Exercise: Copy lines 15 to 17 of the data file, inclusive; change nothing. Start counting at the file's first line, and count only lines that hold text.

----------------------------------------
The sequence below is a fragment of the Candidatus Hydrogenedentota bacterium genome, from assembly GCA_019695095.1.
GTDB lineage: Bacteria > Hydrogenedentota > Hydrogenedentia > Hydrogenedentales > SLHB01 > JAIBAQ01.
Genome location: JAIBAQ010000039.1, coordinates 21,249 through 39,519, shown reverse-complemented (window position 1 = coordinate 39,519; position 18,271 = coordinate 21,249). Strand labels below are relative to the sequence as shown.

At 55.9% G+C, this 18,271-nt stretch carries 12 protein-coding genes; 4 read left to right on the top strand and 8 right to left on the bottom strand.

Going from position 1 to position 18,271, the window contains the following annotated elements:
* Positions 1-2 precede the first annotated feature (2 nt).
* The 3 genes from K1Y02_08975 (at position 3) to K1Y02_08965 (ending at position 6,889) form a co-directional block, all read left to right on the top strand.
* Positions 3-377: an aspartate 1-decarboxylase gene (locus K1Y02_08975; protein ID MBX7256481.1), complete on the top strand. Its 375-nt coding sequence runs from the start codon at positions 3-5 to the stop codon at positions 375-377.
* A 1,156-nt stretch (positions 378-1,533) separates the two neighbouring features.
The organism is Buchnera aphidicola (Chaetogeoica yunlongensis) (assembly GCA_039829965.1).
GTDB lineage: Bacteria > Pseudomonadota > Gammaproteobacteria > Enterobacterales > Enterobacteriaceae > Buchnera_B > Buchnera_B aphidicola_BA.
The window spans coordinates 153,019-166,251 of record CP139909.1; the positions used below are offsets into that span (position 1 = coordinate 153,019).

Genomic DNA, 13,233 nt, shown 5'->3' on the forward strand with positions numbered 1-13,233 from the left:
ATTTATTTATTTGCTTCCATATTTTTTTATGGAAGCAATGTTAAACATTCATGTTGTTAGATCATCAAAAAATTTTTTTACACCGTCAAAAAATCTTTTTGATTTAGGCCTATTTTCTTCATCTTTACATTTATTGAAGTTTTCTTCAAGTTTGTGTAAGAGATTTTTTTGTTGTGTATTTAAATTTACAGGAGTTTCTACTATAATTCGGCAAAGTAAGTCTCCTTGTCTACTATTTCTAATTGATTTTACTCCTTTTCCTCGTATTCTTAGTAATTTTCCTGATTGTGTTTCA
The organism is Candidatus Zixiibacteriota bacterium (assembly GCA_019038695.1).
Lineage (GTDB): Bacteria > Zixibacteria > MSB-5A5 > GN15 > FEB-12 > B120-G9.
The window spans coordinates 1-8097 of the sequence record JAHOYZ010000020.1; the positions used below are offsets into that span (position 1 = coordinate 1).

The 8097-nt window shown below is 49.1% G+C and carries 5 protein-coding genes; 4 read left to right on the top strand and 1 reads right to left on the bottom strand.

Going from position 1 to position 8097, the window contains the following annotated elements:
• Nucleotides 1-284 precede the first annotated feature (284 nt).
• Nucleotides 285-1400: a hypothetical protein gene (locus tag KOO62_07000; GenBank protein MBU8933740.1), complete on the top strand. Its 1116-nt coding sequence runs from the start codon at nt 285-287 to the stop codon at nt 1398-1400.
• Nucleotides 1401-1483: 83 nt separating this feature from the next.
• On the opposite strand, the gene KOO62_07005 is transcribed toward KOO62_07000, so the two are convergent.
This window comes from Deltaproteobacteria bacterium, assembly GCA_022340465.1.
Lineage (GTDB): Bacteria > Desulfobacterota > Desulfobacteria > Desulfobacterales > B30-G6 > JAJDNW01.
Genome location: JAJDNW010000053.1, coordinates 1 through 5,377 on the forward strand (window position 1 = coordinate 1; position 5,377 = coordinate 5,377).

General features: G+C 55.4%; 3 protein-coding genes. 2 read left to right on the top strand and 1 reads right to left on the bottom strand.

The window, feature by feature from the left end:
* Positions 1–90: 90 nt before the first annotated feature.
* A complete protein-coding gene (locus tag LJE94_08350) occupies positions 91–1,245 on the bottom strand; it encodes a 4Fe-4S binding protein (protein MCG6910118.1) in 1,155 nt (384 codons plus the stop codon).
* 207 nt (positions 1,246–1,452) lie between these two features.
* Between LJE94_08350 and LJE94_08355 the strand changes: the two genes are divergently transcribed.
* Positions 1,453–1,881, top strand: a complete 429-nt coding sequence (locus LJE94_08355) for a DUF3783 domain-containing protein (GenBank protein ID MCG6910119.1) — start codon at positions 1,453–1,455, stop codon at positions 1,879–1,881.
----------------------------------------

The organism is Candidatus Zixiibacteriota bacterium (assembly GCA_019038695.1).
Lineage (GTDB): Bacteria > Zixibacteria > MSB-5A5 > GN15 > FEB-12 > B120-G9.
The window spans coordinates 1-8097 of the sequence record JAHOYZ010000020.1; the positions used below are offsets into that span (position 1 = coordinate 1).